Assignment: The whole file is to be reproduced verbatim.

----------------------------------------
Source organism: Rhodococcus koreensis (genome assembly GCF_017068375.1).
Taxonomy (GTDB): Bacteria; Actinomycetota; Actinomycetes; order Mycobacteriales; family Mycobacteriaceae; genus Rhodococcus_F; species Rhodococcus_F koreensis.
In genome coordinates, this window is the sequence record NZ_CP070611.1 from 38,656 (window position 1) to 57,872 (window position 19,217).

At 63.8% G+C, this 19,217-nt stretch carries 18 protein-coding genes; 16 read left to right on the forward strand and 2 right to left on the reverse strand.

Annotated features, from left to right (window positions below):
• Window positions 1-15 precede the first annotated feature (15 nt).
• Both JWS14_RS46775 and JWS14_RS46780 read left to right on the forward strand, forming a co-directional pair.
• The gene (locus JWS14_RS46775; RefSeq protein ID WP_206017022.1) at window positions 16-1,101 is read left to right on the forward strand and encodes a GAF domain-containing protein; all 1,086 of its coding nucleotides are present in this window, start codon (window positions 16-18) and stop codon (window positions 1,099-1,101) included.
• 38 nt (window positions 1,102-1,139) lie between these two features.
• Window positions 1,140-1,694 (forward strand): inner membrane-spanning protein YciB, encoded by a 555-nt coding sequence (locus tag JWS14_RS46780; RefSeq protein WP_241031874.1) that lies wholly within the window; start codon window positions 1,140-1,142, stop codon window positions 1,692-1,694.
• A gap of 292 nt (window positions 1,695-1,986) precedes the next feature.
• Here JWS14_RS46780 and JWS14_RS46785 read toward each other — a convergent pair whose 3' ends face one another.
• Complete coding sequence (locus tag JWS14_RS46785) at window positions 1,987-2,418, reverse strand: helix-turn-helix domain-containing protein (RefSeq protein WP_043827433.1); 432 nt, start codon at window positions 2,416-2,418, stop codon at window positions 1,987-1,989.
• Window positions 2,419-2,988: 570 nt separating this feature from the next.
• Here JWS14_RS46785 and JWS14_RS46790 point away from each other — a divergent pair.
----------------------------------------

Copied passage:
Source organism: Rhodococcus koreensis (genome assembly GCF_017068375.1).
Taxonomy (GTDB): Bacteria; Actinomycetota; Actinomycetes; order Mycobacteriales; family Mycobacteriaceae; genus Rhodococcus_F; species Rhodococcus_F koreensis.
In genome coordinates, this window is the sequence record NZ_CP070611.1 from 38,656 (window position 1) to 57,872 (window position 19,217).

At 63.8% G+C, this 19,217-nt stretch carries 18 protein-coding genes; 16 read left to right on the forward strand and 2 right to left on the reverse strand.

Annotated features, from left to right (window positions below):
• Window positions 1-15 precede the first annotated feature (15 nt).
• Both JWS14_RS46775 and JWS14_RS46780 read left to right on the forward strand, forming a co-directional pair.
• The gene (locus JWS14_RS46775; RefSeq protein ID WP_206017022.1) at window positions 16-1,101 is read left to right on the forward strand and encodes a GAF domain-containing protein; all 1,086 of its coding nucleotides are present in this window, start codon (window positions 16-18) and stop codon (window positions 1,099-1,101) included.
• 38 nt (window positions 1,102-1,139) lie between these two features.
• Window positions 1,140-1,694 (forward strand): inner membrane-spanning protein YciB, encoded by a 555-nt coding sequence (locus tag JWS14_RS46780; RefSeq protein WP_241031874.1) that lies wholly within the window; start codon window positions 1,140-1,142, stop codon window positions 1,692-1,694.
• A gap of 292 nt (window positions 1,695-1,986) precedes the next feature.
• Here JWS14_RS46780 and JWS14_RS46785 read toward each other — a convergent pair whose 3' ends face one another.
• Complete coding sequence (locus tag JWS14_RS46785) at window positions 1,987-2,418, reverse strand: helix-turn-helix domain-containing protein (RefSeq protein WP_043827433.1); 432 nt, start codon at window positions 2,416-2,418, stop codon at window positions 1,987-1,989.
• Window positions 2,419-2,988: 570 nt separating this feature from the next.
• Here JWS14_RS46785 and JWS14_RS46790 point away from each other — a divergent pair.